The New Battleground

Thursday was an impressive day for the Clinton Campaign. The President and Vice President endorsed her, Bernie Sanders has all but dropped out, and even Senator Warren gave her stamp of approval. But none of these were the most impactful event to take place this night; no it was a simple tweet that went out. After the President endorsed Hillary Clinton, around 2:30 in the afternoon, The Donald tweeted out a simple message.

It didn’t take long for the Clinton team to strike back, taking the internet by storm.

Many on the left stated that Clinton won this exchange; claiming she shut him down in three words, but is this correct? The better questions to ask are: how long was this tweet focus grouped before it was sent out? Which intern did they ask to tweet it out just in case it went south?

Naturally there was blowback on the right from this tweet. The tweet quickly exploded and went viral, sending everyone inside the RNC to search for an answer; and there were plenty.

Twitter has quickly become an outlet for not only the candidates but many who are observing this cycle. Twitter was only in its infancy age when President Obama was first elected but became huge outlet in 2012. Many leaped into Twitter to live tweet the debates and election night, much like happens now. It is easy to examine just how useful Twitter was in 2012. On election night nearly 31 million tweets were posted with the site climaxing at 327,452 tweets per minute while the country and world watched President Obama be reelected to his second term.

Twitter has grown up with many of the first time voters. For me, when Twitter was released I was in High School, as were many who took their first steps into the voting world in 2012 or 2016. Twitter has become norm for us, I’m on it throughout the day. It is our generation’s way to stay connected and the candidates grasp that. Donald Trump tweets out what he is feeling, usually without thought, to connect to his base. Hillary and her team use twitter just the same, both presumptive nominees have found their niche within the platform. It’s logical that not only the candidates but their surrogates will spread talking points and messages throughout social media.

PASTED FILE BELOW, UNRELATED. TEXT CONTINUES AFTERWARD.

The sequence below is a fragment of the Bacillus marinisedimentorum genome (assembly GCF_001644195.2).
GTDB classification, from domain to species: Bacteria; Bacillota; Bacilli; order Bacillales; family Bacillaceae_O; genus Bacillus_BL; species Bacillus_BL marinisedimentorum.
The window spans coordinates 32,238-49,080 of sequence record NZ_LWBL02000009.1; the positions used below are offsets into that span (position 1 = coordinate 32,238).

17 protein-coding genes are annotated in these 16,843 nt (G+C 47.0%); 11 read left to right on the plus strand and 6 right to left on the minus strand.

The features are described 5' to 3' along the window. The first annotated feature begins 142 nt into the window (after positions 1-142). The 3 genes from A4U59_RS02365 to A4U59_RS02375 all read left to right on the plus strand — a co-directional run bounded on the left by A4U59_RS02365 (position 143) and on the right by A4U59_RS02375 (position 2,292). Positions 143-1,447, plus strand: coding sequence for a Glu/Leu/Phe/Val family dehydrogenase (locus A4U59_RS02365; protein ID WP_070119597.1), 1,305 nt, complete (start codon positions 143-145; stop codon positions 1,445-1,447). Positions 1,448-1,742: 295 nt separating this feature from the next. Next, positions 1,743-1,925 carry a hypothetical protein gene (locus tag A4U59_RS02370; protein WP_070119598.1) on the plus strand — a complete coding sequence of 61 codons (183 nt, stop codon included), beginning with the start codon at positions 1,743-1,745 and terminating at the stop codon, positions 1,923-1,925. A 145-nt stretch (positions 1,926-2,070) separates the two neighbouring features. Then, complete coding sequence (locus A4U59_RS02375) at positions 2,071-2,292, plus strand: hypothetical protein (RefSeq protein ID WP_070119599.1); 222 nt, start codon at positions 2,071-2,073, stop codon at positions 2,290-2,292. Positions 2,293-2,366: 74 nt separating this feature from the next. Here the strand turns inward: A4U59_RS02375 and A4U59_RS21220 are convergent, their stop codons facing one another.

The political battleground has moved from the states to the net. This election will be played out across social media, using hashtags instead of literature. We won’t need to attend events when we have snapchat to give us live updates. The geotags will allow our followers to track where we are, and who we support. We are in the Social Media age, and this election will be no different. These two heavyweights will duke it out not only on the debate stages and podiums but also across Twitter. The 2012 election was a big year for twitter, and whether you support Clinton, Trump, or neither, it’s befitting that this election will use Twitter unlike any before.

 

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